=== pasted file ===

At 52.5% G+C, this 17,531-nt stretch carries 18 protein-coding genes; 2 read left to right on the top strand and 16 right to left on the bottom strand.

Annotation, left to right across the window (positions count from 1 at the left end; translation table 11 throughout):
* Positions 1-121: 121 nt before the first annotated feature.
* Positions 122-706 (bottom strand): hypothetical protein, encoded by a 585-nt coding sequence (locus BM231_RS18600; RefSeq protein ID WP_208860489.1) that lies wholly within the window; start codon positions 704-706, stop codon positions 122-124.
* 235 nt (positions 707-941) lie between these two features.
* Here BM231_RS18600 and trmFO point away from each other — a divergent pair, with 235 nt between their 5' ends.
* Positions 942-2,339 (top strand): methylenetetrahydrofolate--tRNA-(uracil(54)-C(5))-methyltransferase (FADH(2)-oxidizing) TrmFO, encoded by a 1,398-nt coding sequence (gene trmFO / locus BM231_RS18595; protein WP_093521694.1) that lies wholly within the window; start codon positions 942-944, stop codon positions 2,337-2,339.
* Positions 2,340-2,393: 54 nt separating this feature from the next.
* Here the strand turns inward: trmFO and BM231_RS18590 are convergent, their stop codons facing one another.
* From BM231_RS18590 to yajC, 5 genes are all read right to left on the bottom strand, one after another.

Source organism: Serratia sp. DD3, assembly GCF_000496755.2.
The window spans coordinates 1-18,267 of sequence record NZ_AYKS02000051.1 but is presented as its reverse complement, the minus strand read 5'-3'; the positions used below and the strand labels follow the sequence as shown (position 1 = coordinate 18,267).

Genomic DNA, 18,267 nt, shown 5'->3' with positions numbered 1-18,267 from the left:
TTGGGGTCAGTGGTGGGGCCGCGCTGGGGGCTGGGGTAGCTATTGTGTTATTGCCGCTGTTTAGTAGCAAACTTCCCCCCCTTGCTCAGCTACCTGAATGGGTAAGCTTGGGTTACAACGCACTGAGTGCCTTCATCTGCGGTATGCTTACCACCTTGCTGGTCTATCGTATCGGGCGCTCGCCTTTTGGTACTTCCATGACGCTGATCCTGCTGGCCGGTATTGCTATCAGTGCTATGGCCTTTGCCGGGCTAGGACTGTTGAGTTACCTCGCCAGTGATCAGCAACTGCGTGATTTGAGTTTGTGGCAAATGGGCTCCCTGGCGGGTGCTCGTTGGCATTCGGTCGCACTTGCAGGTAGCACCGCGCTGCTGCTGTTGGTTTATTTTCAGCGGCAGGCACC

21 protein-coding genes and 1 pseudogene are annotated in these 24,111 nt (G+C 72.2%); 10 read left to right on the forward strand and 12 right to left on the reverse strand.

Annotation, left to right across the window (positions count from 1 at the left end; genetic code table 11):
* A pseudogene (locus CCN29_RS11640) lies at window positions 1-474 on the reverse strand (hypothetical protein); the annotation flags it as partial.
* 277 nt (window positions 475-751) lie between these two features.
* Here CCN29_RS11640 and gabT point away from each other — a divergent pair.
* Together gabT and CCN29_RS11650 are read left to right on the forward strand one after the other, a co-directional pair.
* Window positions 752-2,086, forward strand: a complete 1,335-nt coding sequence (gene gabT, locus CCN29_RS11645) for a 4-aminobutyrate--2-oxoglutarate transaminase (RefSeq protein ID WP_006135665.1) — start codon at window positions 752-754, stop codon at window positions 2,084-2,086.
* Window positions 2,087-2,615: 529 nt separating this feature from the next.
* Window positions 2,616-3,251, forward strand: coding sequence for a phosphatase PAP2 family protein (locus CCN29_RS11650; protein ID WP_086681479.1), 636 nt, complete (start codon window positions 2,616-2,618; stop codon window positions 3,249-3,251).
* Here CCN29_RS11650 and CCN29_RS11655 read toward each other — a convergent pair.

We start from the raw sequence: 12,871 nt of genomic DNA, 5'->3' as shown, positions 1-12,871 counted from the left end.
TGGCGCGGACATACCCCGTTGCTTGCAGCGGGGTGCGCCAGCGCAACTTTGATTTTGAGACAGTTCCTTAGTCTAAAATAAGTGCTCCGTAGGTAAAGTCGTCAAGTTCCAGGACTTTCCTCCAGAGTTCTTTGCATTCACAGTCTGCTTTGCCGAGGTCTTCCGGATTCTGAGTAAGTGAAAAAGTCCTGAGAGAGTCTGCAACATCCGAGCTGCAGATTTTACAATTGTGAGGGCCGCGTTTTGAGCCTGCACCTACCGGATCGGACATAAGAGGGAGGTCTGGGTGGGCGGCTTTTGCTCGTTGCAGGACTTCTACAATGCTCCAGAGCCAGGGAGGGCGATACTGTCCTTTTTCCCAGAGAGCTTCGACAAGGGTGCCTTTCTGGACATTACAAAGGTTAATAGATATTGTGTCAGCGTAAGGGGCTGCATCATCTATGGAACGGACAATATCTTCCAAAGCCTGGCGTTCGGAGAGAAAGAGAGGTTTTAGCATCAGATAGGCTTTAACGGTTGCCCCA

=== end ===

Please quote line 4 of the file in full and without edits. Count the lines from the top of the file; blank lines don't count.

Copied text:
* Positions 122-706 (bottom strand): hypothetical protein, encoded by a 585-nt coding sequence (locus BM231_RS18600; RefSeq protein ID WP_208860489.1) that lies wholly within the window; start codon positions 704-706, stop codon positions 122-124.